Hello all! My apologies that this site has been so quiet over the past couple of months; I’ve been quite busy working on several projects so I haven’t had the time to post as regularly as I’d like. However, more posts on spoken word are coming! I have several drafted plus a couple guest posts lined up for you, so stay tuned . . .
For now, though, I’d like to share with you news of one of the projects that’s been keeping me busy this year. As many of you will know, my MRes research (Univ. Strathclyde, 2014-15) focused on poetry written for the 2014 Scottish independence referendum, specifically investigating narratives of national history and identity woven through this body of work. Early in my research, I was introduced to Sarah Paterson, a fellow researcher doing similar work through her PhD at the University of Glasgow. We wanted to connect more researchers, artists, and activists engaged in this field, so we co-organised a conference for Sep. 2015 at the National Library of Scotland entitled ‘Poetic Politics: Culture and the 2014 Scottish Independence Referendum, One Year On.’ The conference was opened by Scottish culture minister Fiona Hyslop and featured talks and performances from cultural figures including Robert Crawford, Scott Hames, Liz Lochhead, Alan Bissett, and many more.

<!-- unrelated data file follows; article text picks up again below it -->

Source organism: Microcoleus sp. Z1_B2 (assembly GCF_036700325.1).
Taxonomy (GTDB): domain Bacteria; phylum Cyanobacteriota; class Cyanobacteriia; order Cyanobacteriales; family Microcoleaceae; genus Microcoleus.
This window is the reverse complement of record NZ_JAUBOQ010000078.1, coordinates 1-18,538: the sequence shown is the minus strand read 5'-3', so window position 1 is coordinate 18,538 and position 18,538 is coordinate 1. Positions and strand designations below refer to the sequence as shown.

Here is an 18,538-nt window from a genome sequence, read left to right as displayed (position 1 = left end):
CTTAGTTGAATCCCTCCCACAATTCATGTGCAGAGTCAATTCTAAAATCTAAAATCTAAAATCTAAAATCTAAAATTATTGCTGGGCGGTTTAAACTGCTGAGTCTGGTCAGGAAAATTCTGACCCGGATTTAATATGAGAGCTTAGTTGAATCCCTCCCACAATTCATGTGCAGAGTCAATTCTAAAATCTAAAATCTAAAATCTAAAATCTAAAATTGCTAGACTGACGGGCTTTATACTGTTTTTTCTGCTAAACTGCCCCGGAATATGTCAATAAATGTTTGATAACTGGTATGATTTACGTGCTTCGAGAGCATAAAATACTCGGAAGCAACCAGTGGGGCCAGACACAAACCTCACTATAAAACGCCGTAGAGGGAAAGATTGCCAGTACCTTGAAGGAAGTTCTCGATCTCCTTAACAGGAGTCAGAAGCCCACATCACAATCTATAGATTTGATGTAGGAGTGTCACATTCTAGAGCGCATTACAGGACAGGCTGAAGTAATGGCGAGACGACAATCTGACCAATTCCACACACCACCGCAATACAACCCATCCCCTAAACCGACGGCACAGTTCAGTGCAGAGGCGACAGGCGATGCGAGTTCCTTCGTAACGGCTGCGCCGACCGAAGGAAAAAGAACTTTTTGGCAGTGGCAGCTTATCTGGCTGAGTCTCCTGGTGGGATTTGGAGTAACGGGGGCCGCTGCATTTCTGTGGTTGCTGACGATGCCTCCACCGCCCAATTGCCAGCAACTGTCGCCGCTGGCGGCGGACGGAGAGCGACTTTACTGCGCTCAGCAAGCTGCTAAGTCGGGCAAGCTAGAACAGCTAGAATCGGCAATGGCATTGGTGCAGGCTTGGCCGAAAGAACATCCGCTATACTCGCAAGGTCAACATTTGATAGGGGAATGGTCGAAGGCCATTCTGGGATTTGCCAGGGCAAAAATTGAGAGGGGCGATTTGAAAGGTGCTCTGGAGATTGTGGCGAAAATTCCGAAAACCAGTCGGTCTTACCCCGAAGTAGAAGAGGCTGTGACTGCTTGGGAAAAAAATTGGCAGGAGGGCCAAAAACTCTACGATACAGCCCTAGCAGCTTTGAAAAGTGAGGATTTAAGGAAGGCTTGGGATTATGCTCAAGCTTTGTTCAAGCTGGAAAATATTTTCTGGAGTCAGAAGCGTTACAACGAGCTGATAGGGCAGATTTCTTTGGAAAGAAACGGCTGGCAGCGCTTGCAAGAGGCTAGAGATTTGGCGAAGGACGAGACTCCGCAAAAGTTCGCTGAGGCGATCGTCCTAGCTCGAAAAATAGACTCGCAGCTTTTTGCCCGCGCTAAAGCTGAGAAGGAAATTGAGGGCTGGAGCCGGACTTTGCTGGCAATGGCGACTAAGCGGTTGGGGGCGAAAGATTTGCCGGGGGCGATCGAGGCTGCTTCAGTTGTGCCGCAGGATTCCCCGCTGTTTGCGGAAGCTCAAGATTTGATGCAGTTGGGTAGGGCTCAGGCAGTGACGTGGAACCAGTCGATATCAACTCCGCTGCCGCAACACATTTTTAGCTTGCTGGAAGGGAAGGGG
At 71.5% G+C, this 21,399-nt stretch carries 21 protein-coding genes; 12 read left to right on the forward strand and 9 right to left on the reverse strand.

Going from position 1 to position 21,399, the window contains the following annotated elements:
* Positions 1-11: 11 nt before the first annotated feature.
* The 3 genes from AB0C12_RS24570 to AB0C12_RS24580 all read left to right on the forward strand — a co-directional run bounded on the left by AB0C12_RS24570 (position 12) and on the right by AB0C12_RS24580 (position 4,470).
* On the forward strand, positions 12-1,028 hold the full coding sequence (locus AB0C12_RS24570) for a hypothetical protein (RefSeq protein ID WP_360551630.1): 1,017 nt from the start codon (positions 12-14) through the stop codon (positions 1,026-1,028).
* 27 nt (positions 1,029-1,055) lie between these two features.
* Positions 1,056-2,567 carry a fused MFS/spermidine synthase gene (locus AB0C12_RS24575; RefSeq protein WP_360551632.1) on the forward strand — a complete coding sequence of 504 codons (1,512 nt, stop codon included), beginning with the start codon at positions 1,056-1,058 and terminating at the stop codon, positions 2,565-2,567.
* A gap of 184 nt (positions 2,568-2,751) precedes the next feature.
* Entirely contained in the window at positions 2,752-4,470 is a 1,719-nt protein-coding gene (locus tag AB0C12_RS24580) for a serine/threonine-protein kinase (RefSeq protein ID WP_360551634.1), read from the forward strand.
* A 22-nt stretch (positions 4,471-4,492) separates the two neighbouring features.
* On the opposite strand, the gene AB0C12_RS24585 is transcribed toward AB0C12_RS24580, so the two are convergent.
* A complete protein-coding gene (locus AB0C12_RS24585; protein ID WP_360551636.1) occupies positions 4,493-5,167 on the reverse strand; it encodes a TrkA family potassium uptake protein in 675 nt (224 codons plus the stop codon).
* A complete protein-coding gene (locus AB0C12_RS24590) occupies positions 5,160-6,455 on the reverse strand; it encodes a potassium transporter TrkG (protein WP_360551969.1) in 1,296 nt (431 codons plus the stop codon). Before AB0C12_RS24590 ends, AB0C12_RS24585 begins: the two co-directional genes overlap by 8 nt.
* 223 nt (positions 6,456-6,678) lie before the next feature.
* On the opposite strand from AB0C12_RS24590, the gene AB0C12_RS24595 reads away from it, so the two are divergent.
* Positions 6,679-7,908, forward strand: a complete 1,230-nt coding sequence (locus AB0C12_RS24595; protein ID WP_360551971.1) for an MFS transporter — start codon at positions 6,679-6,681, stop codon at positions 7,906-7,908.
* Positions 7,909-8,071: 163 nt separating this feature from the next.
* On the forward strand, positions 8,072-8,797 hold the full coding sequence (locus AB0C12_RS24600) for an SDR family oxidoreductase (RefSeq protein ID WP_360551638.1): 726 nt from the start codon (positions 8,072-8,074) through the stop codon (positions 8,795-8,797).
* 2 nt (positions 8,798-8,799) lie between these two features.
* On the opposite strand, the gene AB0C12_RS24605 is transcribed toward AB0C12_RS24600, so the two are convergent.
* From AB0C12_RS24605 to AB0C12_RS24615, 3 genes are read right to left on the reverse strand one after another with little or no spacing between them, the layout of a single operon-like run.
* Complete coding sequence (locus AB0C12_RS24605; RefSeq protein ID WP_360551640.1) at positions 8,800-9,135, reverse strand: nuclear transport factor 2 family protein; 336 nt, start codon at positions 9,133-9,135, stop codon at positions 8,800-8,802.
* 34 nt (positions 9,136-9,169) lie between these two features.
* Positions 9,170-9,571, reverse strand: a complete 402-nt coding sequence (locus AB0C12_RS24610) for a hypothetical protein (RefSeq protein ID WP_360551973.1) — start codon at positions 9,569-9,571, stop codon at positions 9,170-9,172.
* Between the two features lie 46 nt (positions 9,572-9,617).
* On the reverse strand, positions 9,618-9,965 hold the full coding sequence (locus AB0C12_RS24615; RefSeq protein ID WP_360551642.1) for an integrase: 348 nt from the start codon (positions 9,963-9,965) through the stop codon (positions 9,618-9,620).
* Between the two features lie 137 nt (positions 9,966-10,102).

One of the ideas discussed during the conference was the ephemerality of much of the poetry (indeed all art) composed during/inspired by the referendum campaigns. Much of it was performed a couple times or shared privately but not published in any sustainable, accessible fashion. Sarah and I had discussed how, as researchers, this made our work more challenging as we had to gather material from the individual poets; and also that it was a shame that this work wasn’t more available more widely for folks to read. So, we decided to take a small step towards remedying this issue by co-editing an anthology of contemporary Scottish political poetry.